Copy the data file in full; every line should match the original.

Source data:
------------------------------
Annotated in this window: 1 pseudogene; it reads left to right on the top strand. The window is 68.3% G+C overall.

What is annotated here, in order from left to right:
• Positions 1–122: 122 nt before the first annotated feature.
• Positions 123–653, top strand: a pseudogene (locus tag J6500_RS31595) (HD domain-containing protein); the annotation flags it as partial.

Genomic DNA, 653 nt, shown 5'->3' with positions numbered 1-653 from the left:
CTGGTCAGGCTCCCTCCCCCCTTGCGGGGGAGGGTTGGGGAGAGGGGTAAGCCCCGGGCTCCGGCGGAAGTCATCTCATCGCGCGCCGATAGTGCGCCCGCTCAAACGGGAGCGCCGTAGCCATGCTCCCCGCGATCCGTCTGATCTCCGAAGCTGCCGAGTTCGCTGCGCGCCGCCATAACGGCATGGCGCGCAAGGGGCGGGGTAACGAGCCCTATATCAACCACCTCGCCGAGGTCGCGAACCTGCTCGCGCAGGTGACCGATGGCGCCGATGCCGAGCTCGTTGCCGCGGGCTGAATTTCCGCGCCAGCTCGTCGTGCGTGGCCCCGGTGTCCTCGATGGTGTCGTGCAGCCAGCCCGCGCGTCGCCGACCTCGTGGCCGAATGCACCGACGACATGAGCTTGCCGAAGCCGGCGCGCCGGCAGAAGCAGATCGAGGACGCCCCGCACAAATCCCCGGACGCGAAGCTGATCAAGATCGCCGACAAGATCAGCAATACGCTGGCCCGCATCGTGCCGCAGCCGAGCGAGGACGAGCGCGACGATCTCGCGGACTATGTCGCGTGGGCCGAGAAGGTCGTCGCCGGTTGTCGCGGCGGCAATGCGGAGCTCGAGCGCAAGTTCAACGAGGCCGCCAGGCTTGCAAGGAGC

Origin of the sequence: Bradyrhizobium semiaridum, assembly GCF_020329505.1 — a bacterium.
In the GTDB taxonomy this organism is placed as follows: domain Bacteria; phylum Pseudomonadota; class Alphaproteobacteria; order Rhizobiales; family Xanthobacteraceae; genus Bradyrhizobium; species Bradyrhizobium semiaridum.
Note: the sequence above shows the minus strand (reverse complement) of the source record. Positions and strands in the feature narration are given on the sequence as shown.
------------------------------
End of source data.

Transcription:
Annotated in this window: 1 pseudogene; it reads left to right on the top strand. The window is 68.3% G+C overall.

What is annotated here, in order from left to right:
• Positions 1–122: 122 nt before the first annotated feature.
• Positions 123–653, top strand: a pseudogene (locus tag J6500_RS31595) (HD domain-containing protein); the annotation flags it as partial.

Genomic DNA, 653 nt, shown 5'->3' with positions numbered 1-653 from the left:
CTGGTCAGGCTCCCTCCCCCCTTGCGGGGGAGGGTTGGGGAGAGGGGTAAGCCCCGGGCTCCGGCGGAAGTCATCTCATCGCGCGCCGATAGTGCGCCCGCTCAAACGGGAGCGCCGTAGCCATGCTCCCCGCGATCCGTCTGATCTCCGAAGCTGCCGAGTTCGCTGCGCGCCGCCATAACGGCATGGCGCGCAAGGGGCGGGGTAACGAGCCCTATATCAACCACCTCGCCGAGGTCGCGAACCTGCTCGCGCAGGTGACCGATGGCGCCGATGCCGAGCTCGTTGCCGCGGGCTGAATTTCCGCGCCAGCTCGTCGTGCGTGGCCCCGGTGTCCTCGATGGTGTCGTGCAGCCAGCCCGCGCGTCGCCGACCTCGTGGCCGAATGCACCGACGACATGAGCTTGCCGAAGCCGGCGCGCCGGCAGAAGCAGATCGAGGACGCCCCGCACAAATCCCCGGACGCGAAGCTGATCAAGATCGCCGACAAGATCAGCAATACGCTGGCCCGCATCGTGCCGCAGCCGAGCGAGGACGAGCGCGACGATCTCGCGGACTATGTCGCGTGGGCCGAGAAGGTCGTCGCCGGTTGTCGCGGCGGCAATGCGGAGCTCGAGCGCAAGTTCAACGAGGCCGCCAGGCTTGCAAGGAGC

Origin of the sequence: Bradyrhizobium semiaridum, assembly GCF_020329505.1 — a bacterium.
In the GTDB taxonomy this organism is placed as follows: domain Bacteria; phylum Pseudomonadota; class Alphaproteobacteria; order Rhizobiales; family Xanthobacteraceae; genus Bradyrhizobium; species Bradyrhizobium semiaridum.
Note: the sequence above shows the minus strand (reverse complement) of the source record. Positions and strands in the feature narration are given on the sequence as shown.